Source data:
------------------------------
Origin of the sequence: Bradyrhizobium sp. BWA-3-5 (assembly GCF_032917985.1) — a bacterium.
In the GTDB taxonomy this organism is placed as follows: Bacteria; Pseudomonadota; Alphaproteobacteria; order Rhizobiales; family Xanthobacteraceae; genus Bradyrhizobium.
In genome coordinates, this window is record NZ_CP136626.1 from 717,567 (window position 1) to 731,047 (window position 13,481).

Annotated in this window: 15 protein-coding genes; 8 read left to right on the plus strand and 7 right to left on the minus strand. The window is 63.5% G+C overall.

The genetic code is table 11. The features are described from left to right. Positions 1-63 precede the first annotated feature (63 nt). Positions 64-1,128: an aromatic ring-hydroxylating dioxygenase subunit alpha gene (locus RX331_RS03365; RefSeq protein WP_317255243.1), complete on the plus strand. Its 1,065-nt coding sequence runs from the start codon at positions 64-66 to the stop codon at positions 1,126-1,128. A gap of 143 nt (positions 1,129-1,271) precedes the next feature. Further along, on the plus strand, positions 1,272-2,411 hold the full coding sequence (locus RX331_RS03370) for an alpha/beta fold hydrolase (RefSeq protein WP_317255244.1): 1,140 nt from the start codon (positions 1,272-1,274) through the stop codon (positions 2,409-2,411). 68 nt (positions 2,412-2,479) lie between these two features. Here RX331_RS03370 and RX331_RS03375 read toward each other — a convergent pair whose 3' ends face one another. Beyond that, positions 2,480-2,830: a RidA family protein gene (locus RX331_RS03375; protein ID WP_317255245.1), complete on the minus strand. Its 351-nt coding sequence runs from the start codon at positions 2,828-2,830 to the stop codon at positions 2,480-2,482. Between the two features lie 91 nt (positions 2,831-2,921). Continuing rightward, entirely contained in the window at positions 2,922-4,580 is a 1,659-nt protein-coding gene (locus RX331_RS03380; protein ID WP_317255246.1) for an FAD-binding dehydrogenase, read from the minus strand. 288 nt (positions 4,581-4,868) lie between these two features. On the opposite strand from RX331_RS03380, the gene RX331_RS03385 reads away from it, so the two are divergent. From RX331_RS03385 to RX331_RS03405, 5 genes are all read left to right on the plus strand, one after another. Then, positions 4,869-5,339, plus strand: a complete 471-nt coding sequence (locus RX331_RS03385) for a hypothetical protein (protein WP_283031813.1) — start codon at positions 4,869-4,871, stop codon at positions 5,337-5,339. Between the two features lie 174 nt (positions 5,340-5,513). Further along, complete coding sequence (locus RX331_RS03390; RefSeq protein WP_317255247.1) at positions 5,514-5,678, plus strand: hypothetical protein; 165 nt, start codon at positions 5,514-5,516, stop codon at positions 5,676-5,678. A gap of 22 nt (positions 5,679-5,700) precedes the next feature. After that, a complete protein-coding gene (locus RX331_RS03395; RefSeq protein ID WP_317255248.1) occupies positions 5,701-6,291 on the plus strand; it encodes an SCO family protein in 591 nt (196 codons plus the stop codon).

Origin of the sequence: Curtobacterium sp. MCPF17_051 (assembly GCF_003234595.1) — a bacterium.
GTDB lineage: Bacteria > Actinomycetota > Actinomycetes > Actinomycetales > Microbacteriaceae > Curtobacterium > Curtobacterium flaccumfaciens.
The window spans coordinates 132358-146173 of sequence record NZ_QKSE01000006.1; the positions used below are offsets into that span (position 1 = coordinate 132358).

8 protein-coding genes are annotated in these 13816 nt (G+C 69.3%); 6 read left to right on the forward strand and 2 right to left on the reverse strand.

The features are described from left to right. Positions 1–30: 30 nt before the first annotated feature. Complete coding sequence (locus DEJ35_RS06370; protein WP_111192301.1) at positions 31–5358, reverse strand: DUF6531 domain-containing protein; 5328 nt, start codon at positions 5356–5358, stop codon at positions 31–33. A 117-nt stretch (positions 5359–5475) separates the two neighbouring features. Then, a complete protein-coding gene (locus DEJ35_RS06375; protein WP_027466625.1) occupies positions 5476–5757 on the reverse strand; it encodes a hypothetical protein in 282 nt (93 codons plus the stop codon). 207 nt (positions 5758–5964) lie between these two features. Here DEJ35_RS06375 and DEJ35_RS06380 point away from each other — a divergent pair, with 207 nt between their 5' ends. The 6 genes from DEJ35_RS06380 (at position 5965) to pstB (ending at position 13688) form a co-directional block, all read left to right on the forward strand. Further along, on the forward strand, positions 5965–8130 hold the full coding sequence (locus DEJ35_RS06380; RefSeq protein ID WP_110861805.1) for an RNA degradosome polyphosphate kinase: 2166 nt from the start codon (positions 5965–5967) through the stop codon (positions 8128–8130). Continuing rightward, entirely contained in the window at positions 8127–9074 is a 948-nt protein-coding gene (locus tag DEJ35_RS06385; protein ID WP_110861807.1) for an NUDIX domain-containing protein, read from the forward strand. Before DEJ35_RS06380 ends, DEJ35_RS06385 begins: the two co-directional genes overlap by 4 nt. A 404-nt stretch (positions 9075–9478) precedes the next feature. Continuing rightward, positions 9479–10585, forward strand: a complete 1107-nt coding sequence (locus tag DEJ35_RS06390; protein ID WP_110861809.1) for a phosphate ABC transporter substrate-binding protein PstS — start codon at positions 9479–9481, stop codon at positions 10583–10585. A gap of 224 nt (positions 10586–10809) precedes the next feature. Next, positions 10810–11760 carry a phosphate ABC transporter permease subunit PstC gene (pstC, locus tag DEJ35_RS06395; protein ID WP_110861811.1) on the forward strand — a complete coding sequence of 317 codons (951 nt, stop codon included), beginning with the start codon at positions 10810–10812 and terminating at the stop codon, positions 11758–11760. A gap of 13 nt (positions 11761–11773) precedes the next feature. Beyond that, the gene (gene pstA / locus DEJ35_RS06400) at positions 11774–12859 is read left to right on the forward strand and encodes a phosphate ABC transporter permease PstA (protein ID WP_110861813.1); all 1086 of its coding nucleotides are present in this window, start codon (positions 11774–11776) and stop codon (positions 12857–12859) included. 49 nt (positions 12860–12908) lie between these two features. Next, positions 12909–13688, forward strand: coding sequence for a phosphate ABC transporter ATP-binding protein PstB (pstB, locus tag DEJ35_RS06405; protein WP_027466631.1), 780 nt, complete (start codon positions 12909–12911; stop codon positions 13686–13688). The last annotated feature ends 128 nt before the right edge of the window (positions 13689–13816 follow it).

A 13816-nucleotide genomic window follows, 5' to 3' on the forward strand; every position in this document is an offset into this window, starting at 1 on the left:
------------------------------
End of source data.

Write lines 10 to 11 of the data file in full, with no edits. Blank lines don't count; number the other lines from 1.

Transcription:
The features are described from left to right. Positions 1–30: 30 nt before the first annotated feature. Complete coding sequence (locus DEJ35_RS06370; protein WP_111192301.1) at positions 31–5358, reverse strand: DUF6531 domain-containing protein; 5328 nt, start codon at positions 5356–5358, stop codon at positions 31–33. A 117-nt stretch (positions 5359–5475) separates the two neighbouring features. Then, a complete protein-coding gene (locus DEJ35_RS06375; protein WP_027466625.1) occupies positions 5476–5757 on the reverse strand; it encodes a hypothetical protein in 282 nt (93 codons plus the stop codon). 207 nt (positions 5758–5964) lie between these two features. Here DEJ35_RS06375 and DEJ35_RS06380 point away from each other — a divergent pair, with 207 nt between their 5' ends. The 6 genes from DEJ35_RS06380 (at position 5965) to pstB (ending at position 13688) form a co-directional block, all read left to right on the forward strand. Further along, on the forward strand, positions 5965–8130 hold the full coding sequence (locus DEJ35_RS06380; RefSeq protein ID WP_110861805.1) for an RNA degradosome polyphosphate kinase: 2166 nt from the start codon (positions 5965–5967) through the stop codon (positions 8128–8130). Continuing rightward, entirely contained in the window at positions 8127–9074 is a 948-nt protein-coding gene (locus tag DEJ35_RS06385; protein ID WP_110861807.1) for an NUDIX domain-containing protein, read from the forward strand. Before DEJ35_RS06380 ends, DEJ35_RS06385 begins: the two co-directional genes overlap by 4 nt. A 404-nt stretch (positions 9075–9478) precedes the next feature. Continuing rightward, positions 9479–10585, forward strand: a complete 1107-nt coding sequence (locus tag DEJ35_RS06390; protein ID WP_110861809.1) for a phosphate ABC transporter substrate-binding protein PstS — start codon at positions 9479–9481, stop codon at positions 10583–10585. A gap of 224 nt (positions 10586–10809) precedes the next feature. Next, positions 10810–11760 carry a phosphate ABC transporter permease subunit PstC gene (pstC, locus tag DEJ35_RS06395; protein ID WP_110861811.1) on the forward strand — a complete coding sequence of 317 codons (951 nt, stop codon included), beginning with the start codon at positions 10810–10812 and terminating at the stop codon, positions 11758–11760. A gap of 13 nt (positions 11761–11773) precedes the next feature. Beyond that, the gene (gene pstA / locus DEJ35_RS06400) at positions 11774–12859 is read left to right on the forward strand and encodes a phosphate ABC transporter permease PstA (protein ID WP_110861813.1); all 1086 of its coding nucleotides are present in this window, start codon (positions 11774–11776) and stop codon (positions 12857–12859) included. 49 nt (positions 12860–12908) lie between these two features. Next, positions 12909–13688, forward strand: coding sequence for a phosphate ABC transporter ATP-binding protein PstB (pstB, locus tag DEJ35_RS06405; protein WP_027466631.1), 780 nt, complete (start codon positions 12909–12911; stop codon positions 13686–13688). The last annotated feature ends 128 nt before the right edge of the window (positions 13689–13816 follow it).

A 13816-nucleotide genomic window follows, 5' to 3' on the forward strand; every position in this document is an offset into this window, starting at 1 on the left: